On campuses, progressive students and students of color rally to the side of the accused. Some progressive Jewish students and faculty, loath to be pulled into the melee (even if they agree with the charges of antisemitism) because they do not want to be seen as opposing a left-wing coalition, disappear from the discourse. Those who do speak out can be subject to harassment and worse; in the case of Knox College, a crude and offensive graphic was slipped under the office door of the few Jewish professors who spoke out against the antisemitic content of Shabazz’s tweets.
Why are positive messages of black empowerment tainted by anti-Jewish and antisemitic tropes? And why do they portray Jews, who are themselves reviled by white supremacists, as the ultimate symbol of whiteness?
Shabazz and others use the negative aspects of black life in the United States as the central paradigm for measuring discrimination, prejudice and oppression. Consequently, any detail that contradicts this approved pattern must be deleted, ignored, explained away, or denied. And university and college officials are often reluctant to condemn the offending statements because they are afraid of provoking charges of racism and insensitivity to black issues and concerns. Legitimate Jewish concerns are often downplayed or ignored.
American Jews, although the majority are defined and identify as white, clearly do not fit neatly into the category of white oppressors for historical and contemporary reasons. The fact of the Holocaust, although it has been described dismissively in other instances as “white-on-white crime,” is that Jews were persecuted on the basis of race. White supremacists’ opposition to Jews is also based on the concept of Jews as a separate race. Thus, to force the example of American Jews – and, similarly, Israel – to follow the outlines of his explanatory paradigm, Shabazz and others are forced to resort to conspiracy theories, specious arguments, crude stereotypes and denial of basic factual information.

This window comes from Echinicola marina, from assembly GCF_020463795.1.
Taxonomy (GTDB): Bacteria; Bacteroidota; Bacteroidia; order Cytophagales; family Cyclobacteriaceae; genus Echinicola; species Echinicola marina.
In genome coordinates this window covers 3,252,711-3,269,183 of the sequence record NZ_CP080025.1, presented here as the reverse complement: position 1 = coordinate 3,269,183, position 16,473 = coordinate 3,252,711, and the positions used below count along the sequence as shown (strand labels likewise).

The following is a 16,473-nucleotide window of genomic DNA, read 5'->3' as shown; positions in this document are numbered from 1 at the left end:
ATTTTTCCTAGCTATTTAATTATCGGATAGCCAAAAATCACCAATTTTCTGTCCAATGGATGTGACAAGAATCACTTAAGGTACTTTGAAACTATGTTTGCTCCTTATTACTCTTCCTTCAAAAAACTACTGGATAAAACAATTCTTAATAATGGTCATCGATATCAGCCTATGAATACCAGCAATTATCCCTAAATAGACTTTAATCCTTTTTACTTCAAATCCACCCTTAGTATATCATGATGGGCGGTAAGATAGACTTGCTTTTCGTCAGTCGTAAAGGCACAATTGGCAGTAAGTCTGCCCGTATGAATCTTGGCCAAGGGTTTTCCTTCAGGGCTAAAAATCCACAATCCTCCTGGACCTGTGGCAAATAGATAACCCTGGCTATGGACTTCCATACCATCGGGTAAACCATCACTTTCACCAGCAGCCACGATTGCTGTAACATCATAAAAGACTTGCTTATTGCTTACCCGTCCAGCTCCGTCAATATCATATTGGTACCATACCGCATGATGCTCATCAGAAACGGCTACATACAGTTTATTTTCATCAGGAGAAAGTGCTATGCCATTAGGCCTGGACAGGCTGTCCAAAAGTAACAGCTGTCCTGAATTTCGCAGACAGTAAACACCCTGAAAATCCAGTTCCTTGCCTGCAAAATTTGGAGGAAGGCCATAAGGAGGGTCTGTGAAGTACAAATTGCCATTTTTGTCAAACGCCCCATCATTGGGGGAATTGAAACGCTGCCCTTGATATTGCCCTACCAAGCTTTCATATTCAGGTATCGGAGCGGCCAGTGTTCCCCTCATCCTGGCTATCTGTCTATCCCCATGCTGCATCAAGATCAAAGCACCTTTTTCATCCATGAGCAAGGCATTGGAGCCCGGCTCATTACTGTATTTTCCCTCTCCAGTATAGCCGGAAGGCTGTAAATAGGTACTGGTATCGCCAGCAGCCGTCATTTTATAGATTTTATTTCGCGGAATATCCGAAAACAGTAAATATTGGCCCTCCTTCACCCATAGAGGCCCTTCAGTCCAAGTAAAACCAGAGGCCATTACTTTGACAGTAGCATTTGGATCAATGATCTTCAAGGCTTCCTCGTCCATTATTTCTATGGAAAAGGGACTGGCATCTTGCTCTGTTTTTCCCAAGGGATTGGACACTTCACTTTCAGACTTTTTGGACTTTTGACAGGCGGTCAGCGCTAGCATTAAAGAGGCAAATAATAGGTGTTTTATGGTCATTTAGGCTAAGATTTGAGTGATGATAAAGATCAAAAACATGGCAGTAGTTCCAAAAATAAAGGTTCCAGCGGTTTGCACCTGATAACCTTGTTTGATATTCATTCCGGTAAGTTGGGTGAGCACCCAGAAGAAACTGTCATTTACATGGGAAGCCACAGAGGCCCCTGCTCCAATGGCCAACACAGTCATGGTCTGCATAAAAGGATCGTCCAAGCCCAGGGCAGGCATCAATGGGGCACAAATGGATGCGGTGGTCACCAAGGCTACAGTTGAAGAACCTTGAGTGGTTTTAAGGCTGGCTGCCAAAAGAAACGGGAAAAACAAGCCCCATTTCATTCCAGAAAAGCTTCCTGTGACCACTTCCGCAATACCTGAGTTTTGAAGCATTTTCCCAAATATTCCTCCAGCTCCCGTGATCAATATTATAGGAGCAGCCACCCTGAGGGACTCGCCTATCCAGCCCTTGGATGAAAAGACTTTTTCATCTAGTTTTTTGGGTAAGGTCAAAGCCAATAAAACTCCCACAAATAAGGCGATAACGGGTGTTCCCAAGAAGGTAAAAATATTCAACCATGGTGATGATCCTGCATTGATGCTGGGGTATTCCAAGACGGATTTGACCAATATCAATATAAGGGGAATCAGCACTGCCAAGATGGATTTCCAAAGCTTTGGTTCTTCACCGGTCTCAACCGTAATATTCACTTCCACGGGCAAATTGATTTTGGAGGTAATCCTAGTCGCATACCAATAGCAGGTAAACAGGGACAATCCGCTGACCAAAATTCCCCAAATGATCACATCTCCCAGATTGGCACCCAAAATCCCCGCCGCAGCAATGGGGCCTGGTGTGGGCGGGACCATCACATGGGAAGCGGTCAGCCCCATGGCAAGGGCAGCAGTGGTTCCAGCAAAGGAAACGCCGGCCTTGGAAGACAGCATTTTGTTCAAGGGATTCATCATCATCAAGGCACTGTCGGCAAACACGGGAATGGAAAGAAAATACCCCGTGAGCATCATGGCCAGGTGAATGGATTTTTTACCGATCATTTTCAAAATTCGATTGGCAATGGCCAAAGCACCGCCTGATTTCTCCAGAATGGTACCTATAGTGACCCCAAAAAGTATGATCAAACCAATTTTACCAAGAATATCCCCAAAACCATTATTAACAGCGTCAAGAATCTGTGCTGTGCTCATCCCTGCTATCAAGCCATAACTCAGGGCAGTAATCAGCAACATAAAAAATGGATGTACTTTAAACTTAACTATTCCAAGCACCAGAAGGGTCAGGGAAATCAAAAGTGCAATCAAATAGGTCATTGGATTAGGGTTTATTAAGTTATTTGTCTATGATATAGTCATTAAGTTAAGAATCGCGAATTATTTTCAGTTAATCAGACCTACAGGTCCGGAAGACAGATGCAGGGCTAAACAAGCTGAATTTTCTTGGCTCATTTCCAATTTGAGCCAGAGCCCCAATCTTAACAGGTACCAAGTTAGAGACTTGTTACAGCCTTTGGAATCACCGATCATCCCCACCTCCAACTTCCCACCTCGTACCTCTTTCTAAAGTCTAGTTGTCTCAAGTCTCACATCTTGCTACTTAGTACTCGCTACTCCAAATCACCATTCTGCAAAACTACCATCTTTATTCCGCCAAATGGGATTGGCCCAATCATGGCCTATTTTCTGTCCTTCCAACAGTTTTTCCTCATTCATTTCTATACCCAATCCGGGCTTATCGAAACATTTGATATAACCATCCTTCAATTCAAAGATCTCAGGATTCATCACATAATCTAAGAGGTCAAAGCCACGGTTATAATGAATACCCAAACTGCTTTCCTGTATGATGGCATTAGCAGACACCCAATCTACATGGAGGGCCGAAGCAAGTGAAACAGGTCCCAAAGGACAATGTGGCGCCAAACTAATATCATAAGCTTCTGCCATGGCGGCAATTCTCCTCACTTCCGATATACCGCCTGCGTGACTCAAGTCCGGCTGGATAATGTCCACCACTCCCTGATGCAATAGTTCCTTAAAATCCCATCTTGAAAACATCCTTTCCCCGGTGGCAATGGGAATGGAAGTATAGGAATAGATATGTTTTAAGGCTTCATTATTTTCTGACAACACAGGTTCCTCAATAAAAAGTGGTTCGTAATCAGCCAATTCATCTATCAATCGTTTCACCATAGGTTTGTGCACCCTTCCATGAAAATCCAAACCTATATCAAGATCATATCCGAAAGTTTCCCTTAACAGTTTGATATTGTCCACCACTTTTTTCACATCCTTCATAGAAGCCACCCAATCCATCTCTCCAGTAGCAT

Analysts must continue to explain that while threats to Jews can be expressed through religious, ethnic and racial hatred that share characteristics with classic elements of racism, the more dangerous elements of antisemitism are the fantastical conspiracy theories, canards about disproportionate power and influence in government and the corporate world, and allegations that Jews reap financial gain through cheating others. Any individual who employs such theories should understand that Jews must combat these falsehoods because they have resulted in existential threats in the past, and no amount of security, affluence and comfort that contemporary Jews might experience – whether they live in Israel, the United States, France, or any country in the world – can erase that difficult, paradigm-shattering truth.
The author wrote a dissertation on antisemitism in academia at the Hebrew University of Jerusalem, and is the Senior Research Associate at the Academic Engagement Network.